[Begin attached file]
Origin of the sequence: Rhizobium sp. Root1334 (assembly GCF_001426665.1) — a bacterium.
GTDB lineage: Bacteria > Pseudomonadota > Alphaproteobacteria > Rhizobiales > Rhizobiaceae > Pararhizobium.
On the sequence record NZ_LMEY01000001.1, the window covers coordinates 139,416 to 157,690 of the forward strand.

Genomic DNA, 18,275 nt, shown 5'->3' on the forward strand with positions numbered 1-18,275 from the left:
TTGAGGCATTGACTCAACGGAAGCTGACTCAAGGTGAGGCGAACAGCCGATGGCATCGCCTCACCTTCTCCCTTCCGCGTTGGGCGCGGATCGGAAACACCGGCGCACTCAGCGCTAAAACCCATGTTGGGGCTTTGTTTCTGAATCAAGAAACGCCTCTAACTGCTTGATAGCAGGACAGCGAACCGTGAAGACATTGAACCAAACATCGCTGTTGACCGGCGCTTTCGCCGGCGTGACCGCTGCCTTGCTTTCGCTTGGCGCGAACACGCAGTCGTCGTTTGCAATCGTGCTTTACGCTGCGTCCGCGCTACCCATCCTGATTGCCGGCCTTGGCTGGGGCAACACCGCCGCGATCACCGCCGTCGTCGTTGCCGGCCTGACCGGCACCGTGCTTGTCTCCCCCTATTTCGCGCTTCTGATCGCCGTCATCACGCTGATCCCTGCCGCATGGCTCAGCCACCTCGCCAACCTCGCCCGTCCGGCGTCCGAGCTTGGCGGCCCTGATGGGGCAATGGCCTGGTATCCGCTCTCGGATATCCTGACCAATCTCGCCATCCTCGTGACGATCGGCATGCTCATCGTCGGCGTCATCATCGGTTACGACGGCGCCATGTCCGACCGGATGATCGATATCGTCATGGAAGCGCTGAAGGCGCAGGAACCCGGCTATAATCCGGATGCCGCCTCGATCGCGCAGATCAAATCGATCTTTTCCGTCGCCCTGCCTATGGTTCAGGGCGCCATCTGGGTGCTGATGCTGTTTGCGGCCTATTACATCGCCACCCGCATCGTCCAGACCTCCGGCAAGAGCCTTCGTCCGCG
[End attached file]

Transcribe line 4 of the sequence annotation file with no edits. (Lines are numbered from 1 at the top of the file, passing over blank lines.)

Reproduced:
Genomic DNA, 18,275 nt, shown 5'->3' on the forward strand with positions numbered 1-18,275 from the left: